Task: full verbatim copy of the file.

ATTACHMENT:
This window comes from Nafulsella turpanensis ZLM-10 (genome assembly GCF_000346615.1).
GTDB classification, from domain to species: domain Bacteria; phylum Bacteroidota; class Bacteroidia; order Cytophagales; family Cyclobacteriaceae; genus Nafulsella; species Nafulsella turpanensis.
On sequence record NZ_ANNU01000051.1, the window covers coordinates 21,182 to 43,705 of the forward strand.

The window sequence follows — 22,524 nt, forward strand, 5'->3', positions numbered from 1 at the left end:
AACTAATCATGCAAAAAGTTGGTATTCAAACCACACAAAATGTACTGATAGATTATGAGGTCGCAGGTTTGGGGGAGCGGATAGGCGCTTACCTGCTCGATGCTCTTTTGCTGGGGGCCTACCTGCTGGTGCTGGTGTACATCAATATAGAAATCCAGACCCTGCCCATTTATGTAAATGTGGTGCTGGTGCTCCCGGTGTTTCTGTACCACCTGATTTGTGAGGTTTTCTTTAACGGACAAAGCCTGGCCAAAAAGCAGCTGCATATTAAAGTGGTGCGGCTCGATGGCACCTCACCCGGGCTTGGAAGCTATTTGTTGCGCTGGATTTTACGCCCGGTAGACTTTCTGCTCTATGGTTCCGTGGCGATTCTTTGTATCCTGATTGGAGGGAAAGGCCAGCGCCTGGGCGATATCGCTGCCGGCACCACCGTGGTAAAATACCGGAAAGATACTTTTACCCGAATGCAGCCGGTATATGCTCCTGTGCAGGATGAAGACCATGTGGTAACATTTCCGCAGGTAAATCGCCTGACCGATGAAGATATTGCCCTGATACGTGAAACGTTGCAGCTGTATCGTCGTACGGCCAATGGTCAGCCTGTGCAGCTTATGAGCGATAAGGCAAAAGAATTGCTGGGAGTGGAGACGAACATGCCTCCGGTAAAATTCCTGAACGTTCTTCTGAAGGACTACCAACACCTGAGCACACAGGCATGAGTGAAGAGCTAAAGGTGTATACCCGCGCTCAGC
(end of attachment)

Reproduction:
This window comes from Nafulsella turpanensis ZLM-10 (genome assembly GCF_000346615.1).
GTDB classification, from domain to species: domain Bacteria; phylum Bacteroidota; class Bacteroidia; order Cytophagales; family Cyclobacteriaceae; genus Nafulsella; species Nafulsella turpanensis.
On sequence record NZ_ANNU01000051.1, the window covers coordinates 21,182 to 43,705 of the forward strand.

The window sequence follows — 22,524 nt, forward strand, 5'->3', positions numbered from 1 at the left end:
AACTAATCATGCAAAAAGTTGGTATTCAAACCACACAAAATGTACTGATAGATTATGAGGTCGCAGGTTTGGGGGAGCGGATAGGCGCTTACCTGCTCGATGCTCTTTTGCTGGGGGCCTACCTGCTGGTGCTGGTGTACATCAATATAGAAATCCAGACCCTGCCCATTTATGTAAATGTGGTGCTGGTGCTCCCGGTGTTTCTGTACCACCTGATTTGTGAGGTTTTCTTTAACGGACAAAGCCTGGCCAAAAAGCAGCTGCATATTAAAGTGGTGCGGCTCGATGGCACCTCACCCGGGCTTGGAAGCTATTTGTTGCGCTGGATTTTACGCCCGGTAGACTTTCTGCTCTATGGTTCCGTGGCGATTCTTTGTATCCTGATTGGAGGGAAAGGCCAGCGCCTGGGCGATATCGCTGCCGGCACCACCGTGGTAAAATACCGGAAAGATACTTTTACCCGAATGCAGCCGGTATATGCTCCTGTGCAGGATGAAGACCATGTGGTAACATTTCCGCAGGTAAATCGCCTGACCGATGAAGATATTGCCCTGATACGTGAAACGTTGCAGCTGTATCGTCGTACGGCCAATGGTCAGCCTGTGCAGCTTATGAGCGATAAGGCAAAAGAATTGCTGGGAGTGGAGACGAACATGCCTCCGGTAAAATTCCTGAACGTTCTTCTGAAGGACTACCAACACCTGAGCACACAGGCATGAGTGAAGAGCTAAAGGTGTATACCCGCGCTCAGC